The layouts are ok for the most part but towards the end things get very shoddy. In one panel Joker clearly leaps off of a building backwards to prove that Batman will save him because he doesn’t kill, then in the next few panels the two are having a conversation face to face, and then they’re fighting, and then he’s back to falling – whaaaat!?! And no it’s not a flashback mid-sequence either as it’s the same background, and no Batman’s not holding onto Joker either. It’s such a poorly put together scene in an otherwise ok-drawn book. The art’s not amazing and everyone’s eyes are too far apart but I didn’t hate it, though this sequence was just baffling. 

Lovers and Madmen is the argument against writing a Joker origin story. The best Joker stories happen after whoever this person is becomes Joker, like The Man Who Laughs by Ed Brubaker which does a far superior job of telling the story of Batman and Joker’s first encounter, and part of its brilliance is that Brubaker doesn’t attempt to explain Joker’s origin – the character is fully formed, his mysterious origins intact. Batman doesn’t find out, the reader doesn’t find out, the legend continues. Fair enough, Alan Moore got away with it, but Green ain’t Alan Moore and this book isn’t a tenth of the same quality as The Killing Joke.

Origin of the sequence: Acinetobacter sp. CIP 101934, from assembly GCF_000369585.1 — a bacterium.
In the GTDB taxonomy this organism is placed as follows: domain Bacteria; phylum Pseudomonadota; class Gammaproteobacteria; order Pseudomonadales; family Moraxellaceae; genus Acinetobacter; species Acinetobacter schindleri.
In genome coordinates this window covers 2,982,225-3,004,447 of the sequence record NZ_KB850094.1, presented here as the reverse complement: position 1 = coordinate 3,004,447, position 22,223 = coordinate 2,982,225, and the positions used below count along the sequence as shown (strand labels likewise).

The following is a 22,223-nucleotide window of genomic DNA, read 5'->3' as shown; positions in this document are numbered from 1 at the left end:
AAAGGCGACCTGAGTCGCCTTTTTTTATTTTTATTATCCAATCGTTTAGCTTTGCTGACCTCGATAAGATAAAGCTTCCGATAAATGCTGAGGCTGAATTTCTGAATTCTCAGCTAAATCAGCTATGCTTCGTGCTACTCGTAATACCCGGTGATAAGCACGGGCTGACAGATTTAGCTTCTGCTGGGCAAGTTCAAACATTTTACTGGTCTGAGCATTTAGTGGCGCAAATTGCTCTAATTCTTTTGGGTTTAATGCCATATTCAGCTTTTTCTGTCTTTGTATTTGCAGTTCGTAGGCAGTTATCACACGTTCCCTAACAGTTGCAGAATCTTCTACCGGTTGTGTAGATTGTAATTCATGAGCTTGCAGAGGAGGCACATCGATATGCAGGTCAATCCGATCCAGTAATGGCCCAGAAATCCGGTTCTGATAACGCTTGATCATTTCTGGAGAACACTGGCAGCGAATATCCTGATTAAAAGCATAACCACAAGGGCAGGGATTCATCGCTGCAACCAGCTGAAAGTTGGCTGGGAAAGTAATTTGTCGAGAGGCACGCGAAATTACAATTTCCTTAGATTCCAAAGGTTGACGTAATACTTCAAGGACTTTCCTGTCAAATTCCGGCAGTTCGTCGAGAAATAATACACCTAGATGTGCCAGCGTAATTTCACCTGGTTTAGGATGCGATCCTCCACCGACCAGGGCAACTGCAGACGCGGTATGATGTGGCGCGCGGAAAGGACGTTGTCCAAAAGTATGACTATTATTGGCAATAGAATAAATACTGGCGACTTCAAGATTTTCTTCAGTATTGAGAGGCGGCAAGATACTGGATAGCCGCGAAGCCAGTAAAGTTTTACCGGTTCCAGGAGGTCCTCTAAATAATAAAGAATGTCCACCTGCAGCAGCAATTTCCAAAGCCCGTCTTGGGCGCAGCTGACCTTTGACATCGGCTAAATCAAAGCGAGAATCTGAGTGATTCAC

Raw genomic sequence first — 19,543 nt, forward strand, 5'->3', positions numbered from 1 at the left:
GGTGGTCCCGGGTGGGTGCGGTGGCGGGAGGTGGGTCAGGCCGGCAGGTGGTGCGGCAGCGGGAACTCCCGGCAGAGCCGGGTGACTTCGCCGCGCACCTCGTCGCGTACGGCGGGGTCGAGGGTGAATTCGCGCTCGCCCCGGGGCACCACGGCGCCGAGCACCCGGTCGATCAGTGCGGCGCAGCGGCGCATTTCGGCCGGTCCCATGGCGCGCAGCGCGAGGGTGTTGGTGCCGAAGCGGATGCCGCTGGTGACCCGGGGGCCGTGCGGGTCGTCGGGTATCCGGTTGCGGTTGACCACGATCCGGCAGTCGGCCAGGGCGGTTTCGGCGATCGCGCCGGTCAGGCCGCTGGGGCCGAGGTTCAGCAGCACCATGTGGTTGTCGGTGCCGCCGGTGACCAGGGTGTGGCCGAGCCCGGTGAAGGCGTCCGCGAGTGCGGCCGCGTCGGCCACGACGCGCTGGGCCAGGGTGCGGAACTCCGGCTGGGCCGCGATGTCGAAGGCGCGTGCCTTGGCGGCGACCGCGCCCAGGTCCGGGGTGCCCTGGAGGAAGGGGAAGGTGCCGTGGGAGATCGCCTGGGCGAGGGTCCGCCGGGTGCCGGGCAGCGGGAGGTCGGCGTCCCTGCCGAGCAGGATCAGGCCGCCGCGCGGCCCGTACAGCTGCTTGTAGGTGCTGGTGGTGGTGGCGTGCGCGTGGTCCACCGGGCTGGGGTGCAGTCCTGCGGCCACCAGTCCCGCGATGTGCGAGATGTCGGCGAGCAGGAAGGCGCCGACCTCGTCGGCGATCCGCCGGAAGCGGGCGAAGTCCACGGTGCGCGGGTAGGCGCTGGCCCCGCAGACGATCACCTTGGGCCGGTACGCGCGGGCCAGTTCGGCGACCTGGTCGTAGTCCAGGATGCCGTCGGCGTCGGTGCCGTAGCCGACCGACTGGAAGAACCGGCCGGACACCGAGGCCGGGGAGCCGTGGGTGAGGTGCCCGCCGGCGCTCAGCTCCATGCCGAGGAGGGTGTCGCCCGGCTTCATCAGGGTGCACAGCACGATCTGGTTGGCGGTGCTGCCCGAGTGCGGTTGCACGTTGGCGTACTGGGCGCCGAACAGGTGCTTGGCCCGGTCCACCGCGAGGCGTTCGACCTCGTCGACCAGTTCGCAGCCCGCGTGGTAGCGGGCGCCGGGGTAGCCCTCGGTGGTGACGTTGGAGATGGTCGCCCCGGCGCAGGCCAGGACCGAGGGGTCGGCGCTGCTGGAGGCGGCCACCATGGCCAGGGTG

Michael Green’s book is garbage – it takes better ideas from great creators and fudges them, with Green tossing in his own bad ideas to create one hell of a crapfest. He fails in telling a compelling origin story and fails in adding anything of remote value to the Joker character. His dismal attempts at characterising Batman only further serve to underline how little he understands the character or his world. Lovers and Madmen is one of the worst Batman books I’ve ever read and definitely the worst Joker book of the bunch. 

Here are some better Joker books to read instead:

The Killing Joke by Alan Moore and Brian Bolland
Mad Love by Paul Dini and Bruce Timm
The Man Who Laughs by Ed Brubaker and Doug Mahnke
Joker by Brian Azzarello and Lee Bermejo
Death of the Family by Scott Snyder and Greg Capullo

Batman Lovers And Madmen